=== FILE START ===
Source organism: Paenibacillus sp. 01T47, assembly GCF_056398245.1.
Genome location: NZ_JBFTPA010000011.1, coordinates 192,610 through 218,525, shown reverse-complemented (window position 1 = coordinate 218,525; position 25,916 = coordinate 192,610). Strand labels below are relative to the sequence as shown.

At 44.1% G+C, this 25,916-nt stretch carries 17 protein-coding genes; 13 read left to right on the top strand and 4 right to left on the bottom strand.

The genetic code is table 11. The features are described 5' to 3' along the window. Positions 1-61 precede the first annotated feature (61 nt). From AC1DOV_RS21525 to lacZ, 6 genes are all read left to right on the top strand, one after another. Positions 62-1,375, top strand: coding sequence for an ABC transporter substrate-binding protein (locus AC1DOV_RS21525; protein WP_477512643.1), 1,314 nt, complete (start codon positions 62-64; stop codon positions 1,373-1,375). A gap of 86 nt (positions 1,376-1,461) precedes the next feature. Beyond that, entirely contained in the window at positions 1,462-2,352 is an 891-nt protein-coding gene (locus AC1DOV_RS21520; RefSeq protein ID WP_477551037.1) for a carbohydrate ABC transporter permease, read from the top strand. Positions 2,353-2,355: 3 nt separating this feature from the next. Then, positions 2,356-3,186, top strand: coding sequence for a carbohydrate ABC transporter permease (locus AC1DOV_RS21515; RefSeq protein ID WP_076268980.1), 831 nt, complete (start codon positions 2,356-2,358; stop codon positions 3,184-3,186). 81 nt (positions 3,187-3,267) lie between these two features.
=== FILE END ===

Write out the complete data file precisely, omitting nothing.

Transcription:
Source organism: Paenibacillus sp. 01T47, assembly GCF_056398245.1.
Genome location: NZ_JBFTPA010000011.1, coordinates 192,610 through 218,525, shown reverse-complemented (window position 1 = coordinate 218,525; position 25,916 = coordinate 192,610). Strand labels below are relative to the sequence as shown.

At 44.1% G+C, this 25,916-nt stretch carries 17 protein-coding genes; 13 read left to right on the top strand and 4 right to left on the bottom strand.

The genetic code is table 11. The features are described 5' to 3' along the window. Positions 1-61 precede the first annotated feature (61 nt). From AC1DOV_RS21525 to lacZ, 6 genes are all read left to right on the top strand, one after another. Positions 62-1,375, top strand: coding sequence for an ABC transporter substrate-binding protein (locus AC1DOV_RS21525; protein WP_477512643.1), 1,314 nt, complete (start codon positions 62-64; stop codon positions 1,373-1,375). A gap of 86 nt (positions 1,376-1,461) precedes the next feature. Beyond that, entirely contained in the window at positions 1,462-2,352 is an 891-nt protein-coding gene (locus AC1DOV_RS21520; RefSeq protein ID WP_477551037.1) for a carbohydrate ABC transporter permease, read from the top strand. Positions 2,353-2,355: 3 nt separating this feature from the next. Then, positions 2,356-3,186, top strand: coding sequence for a carbohydrate ABC transporter permease (locus AC1DOV_RS21515; RefSeq protein ID WP_076268980.1), 831 nt, complete (start codon positions 2,356-2,358; stop codon positions 3,184-3,186). 81 nt (positions 3,187-3,267) lie between these two features.